The lower heating value (LHV; net calorific value; NCV, or lower calorific value; LCV) is another measure of available thermal energy produced by a combustion of fuel, measured as a unit of energy per unit mass or volume of substance. In contrast to the HHV, the LHV considers energy losses such as the energy used to vaporize water - although its exact definition is not uniformly agreed upon. One definition is simply to subtract the heat of vaporization of the water from the higher heating value. This treats any H2O formed as a vapor. The energy required to vaporize the water therefore is not released as heat.
LHV calculations assume that the water component of a combustion process is in vapor state at the end of combustion, as opposed to the higher heating value (HHV) (a.k.a. gross calorific value or gross CV) which assumes that all of the water in a combustion process is in a liquid state after a combustion process.
Another definition of the LHV is the amount of heat released when the products are cooled to 150 °C (302 °F). This means that the latent heat of vaporization of water and other reaction products is not recovered. It is useful in comparing fuels where condensation of the combustion products is impractical, or heat at a temperature below 150 °C (302 °F) cannot be put to use.
One definition of lower heating value, adopted by the American Petroleum Institute (API), uses a reference temperature of 60 °F (15+5⁄9 °C).
Another definition, used by Gas Processors Suppliers Association (GPSA) and originally used by API (data collected for API research project 44), is the enthalpy of all combustion products minus the enthalpy of the fuel at the reference temperature (API research project 44 used 25 °C. GPSA currently uses 60 °F), minus the enthalpy of the stoichiometric oxygen (O2) at the reference temperature, minus the heat of vaporization of the vapor content of the combustion products.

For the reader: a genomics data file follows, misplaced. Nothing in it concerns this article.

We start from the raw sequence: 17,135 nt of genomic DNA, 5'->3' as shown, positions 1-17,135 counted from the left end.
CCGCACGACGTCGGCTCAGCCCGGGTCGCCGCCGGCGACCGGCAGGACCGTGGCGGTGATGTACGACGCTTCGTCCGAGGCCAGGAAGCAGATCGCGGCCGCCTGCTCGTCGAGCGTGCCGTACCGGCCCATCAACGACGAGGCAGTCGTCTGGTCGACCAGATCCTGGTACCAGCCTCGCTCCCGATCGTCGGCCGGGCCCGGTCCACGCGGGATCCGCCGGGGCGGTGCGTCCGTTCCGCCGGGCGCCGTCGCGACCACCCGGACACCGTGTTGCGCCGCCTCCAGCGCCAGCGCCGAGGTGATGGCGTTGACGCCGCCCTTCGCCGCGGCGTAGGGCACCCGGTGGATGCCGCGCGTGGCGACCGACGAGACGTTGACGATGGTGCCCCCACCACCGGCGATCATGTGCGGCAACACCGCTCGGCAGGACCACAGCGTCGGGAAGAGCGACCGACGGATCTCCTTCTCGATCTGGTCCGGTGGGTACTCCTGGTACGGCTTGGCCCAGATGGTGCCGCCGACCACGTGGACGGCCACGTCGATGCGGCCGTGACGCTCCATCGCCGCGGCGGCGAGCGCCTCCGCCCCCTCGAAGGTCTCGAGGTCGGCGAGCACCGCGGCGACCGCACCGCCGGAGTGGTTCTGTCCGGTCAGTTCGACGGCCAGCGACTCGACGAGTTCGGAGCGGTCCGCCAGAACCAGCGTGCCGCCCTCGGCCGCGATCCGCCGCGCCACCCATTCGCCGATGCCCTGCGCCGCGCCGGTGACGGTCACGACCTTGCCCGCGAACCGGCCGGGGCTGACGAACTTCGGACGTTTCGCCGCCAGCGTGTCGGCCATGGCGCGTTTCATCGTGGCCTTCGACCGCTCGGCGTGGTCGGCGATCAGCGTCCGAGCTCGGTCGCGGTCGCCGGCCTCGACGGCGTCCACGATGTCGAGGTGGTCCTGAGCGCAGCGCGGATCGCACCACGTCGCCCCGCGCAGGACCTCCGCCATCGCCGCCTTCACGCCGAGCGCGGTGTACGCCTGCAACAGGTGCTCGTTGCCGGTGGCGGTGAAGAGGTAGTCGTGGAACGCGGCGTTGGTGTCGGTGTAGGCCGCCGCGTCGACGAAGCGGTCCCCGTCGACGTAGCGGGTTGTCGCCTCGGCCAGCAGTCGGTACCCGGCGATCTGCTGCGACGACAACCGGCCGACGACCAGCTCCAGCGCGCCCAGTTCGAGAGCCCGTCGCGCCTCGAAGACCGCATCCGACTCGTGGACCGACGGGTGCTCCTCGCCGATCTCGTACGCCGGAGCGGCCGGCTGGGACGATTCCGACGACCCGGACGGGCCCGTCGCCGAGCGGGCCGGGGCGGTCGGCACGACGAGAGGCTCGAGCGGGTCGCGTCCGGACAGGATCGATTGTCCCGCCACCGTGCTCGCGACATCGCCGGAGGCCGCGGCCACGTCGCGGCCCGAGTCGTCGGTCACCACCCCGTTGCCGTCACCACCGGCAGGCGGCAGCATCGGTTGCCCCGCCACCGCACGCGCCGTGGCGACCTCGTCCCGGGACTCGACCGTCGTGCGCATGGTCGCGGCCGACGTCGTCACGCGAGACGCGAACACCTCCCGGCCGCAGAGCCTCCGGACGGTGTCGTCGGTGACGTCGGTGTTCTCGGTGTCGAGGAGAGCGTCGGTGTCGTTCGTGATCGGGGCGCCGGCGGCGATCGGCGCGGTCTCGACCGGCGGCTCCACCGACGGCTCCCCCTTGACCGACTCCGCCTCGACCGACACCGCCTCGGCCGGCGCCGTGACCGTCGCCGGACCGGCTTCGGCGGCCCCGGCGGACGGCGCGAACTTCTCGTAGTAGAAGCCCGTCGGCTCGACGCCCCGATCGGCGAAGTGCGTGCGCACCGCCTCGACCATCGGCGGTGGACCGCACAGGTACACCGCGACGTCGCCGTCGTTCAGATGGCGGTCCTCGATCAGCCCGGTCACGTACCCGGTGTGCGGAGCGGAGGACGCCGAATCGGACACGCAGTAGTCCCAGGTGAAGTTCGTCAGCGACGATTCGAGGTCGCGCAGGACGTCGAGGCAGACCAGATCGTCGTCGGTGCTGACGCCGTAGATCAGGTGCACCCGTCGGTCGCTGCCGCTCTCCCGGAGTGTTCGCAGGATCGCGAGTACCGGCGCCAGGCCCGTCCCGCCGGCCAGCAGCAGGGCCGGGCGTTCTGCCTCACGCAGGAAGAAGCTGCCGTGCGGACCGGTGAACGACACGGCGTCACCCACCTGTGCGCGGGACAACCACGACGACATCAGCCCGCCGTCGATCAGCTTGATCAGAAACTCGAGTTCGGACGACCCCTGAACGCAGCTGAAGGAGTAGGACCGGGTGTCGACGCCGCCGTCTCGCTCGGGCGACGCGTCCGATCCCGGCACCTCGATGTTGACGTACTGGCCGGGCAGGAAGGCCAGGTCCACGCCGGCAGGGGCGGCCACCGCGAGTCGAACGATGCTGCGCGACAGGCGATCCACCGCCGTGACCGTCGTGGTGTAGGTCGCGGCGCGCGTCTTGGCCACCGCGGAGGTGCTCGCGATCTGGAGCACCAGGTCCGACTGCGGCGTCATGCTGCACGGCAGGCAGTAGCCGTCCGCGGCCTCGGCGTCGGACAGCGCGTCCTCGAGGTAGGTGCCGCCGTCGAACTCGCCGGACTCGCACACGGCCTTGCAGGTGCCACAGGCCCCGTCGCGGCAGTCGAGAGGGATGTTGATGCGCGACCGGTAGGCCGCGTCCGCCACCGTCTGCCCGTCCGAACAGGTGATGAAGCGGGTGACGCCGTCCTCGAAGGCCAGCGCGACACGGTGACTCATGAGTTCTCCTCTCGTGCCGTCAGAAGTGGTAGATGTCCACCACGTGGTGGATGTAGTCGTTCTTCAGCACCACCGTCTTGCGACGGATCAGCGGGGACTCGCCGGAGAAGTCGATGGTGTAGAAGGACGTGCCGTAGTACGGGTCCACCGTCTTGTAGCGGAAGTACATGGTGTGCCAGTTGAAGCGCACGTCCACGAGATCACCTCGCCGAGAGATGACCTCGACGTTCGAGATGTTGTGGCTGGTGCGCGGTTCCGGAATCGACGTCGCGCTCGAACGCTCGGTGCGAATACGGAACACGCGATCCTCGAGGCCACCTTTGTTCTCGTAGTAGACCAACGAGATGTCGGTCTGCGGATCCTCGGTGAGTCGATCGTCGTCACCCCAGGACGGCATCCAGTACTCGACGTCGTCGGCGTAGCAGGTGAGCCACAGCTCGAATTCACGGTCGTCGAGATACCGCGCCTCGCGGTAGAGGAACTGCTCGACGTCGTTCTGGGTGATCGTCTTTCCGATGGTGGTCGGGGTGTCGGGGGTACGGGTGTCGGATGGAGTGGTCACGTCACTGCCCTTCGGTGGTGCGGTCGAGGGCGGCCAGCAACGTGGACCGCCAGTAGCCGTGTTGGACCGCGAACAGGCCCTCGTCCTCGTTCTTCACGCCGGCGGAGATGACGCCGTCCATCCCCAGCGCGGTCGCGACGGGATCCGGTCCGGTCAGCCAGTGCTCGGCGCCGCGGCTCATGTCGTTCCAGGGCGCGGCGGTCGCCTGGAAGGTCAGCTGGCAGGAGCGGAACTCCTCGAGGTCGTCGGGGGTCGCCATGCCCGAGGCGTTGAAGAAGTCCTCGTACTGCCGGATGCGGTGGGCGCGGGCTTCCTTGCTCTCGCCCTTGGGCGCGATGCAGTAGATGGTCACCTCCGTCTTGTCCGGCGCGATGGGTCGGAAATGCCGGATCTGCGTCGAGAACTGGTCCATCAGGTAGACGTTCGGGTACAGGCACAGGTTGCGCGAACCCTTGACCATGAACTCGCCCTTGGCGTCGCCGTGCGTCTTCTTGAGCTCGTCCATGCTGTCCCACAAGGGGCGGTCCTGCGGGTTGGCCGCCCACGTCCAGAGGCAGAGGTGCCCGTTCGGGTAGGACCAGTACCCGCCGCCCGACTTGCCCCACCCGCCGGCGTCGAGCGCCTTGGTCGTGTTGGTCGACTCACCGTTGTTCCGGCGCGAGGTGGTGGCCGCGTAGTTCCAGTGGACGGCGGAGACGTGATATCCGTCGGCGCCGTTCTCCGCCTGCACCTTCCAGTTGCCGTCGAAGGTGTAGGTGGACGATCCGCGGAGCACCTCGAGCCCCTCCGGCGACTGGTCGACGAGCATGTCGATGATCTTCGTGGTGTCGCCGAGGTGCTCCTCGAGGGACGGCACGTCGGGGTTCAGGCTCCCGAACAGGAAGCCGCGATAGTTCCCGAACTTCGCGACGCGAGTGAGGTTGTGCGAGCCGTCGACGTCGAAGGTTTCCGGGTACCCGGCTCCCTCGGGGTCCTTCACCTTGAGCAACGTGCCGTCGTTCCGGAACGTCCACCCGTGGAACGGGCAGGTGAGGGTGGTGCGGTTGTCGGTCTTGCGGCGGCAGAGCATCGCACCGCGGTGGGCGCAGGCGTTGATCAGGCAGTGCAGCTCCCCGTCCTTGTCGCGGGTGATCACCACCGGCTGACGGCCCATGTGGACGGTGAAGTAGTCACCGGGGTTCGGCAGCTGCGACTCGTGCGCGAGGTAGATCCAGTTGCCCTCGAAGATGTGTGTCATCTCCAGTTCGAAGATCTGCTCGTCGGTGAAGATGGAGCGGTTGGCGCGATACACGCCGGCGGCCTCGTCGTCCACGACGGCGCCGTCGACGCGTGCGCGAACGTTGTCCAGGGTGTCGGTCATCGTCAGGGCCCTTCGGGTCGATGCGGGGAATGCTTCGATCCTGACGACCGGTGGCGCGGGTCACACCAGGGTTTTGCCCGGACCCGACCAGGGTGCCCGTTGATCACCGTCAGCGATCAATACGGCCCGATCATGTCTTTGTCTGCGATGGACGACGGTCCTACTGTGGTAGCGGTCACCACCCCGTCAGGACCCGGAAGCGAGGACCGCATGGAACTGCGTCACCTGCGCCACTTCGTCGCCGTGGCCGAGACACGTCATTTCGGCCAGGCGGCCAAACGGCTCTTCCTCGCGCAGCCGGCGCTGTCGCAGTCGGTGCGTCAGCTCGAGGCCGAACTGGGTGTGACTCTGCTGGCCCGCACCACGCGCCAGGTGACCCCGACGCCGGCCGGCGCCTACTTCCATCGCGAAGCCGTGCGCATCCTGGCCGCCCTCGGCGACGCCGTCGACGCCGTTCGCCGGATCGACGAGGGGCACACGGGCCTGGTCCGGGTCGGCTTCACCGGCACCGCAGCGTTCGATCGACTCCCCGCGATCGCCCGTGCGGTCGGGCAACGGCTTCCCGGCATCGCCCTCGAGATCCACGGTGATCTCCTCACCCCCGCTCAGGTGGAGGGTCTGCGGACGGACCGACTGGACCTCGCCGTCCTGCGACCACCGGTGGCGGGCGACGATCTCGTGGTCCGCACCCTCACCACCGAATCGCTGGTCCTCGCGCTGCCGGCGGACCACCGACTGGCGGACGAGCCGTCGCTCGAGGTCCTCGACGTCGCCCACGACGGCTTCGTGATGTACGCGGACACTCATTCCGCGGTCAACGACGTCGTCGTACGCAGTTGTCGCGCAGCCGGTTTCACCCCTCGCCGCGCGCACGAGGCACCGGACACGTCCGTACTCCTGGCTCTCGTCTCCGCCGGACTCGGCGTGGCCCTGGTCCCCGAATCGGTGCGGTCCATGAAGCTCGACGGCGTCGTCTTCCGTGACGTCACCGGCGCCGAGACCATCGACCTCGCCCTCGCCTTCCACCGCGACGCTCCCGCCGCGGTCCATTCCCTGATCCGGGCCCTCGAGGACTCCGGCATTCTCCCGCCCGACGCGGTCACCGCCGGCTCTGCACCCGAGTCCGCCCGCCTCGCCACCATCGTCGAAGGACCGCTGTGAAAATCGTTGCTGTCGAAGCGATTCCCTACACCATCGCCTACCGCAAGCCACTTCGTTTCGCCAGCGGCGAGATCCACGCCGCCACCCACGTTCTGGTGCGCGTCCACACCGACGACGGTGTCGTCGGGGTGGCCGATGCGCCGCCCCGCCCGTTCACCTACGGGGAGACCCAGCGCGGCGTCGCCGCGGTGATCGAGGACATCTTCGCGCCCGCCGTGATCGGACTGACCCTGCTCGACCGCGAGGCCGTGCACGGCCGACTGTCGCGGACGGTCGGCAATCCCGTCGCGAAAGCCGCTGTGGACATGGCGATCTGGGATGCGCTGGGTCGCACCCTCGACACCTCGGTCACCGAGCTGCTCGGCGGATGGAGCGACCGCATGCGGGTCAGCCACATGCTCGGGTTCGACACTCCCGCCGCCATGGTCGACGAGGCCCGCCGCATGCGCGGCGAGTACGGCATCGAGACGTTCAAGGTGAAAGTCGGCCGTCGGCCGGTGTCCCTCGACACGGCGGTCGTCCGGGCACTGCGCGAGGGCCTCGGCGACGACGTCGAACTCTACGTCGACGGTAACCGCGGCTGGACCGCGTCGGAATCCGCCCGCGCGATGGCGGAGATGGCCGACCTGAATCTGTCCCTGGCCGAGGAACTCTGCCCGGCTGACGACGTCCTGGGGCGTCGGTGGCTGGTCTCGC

The definition in which the combustion products are all returned to the reference temperature is more easily calculated from the higher heating value than when using other definitions and will in fact give a slightly different answer.
Gross heating value accounts for water in the exhaust leaving as vapor, as does LHV, but gross heating value also includes liquid water in the fuel prior to combustion. This value is important for fuels like wood or coal, which will usually contain some amount of water prior to burning.
The higher heating value is experimentally determined in a bomb calorimeter. The combustion of a stoichiometric mixture of fuel and oxidizer (e.g. two moles of hydrogen and one mole of oxygen) in a steel container at 25 °C (77 °F) is initiated by an ignition device and the reactions allowed to complete. When hydrogen and oxygen react during combustion, water vapor is produced. The vessel and its contents are then cooled to the original 25 °C and the higher heating value is determined as the heat released between identical initial and final temperatures.
Note: Higher heating value (HHV) is calculated with the product of water being in liquid form while lower heating value (LHV) is calculated with the product of water being in vapor form.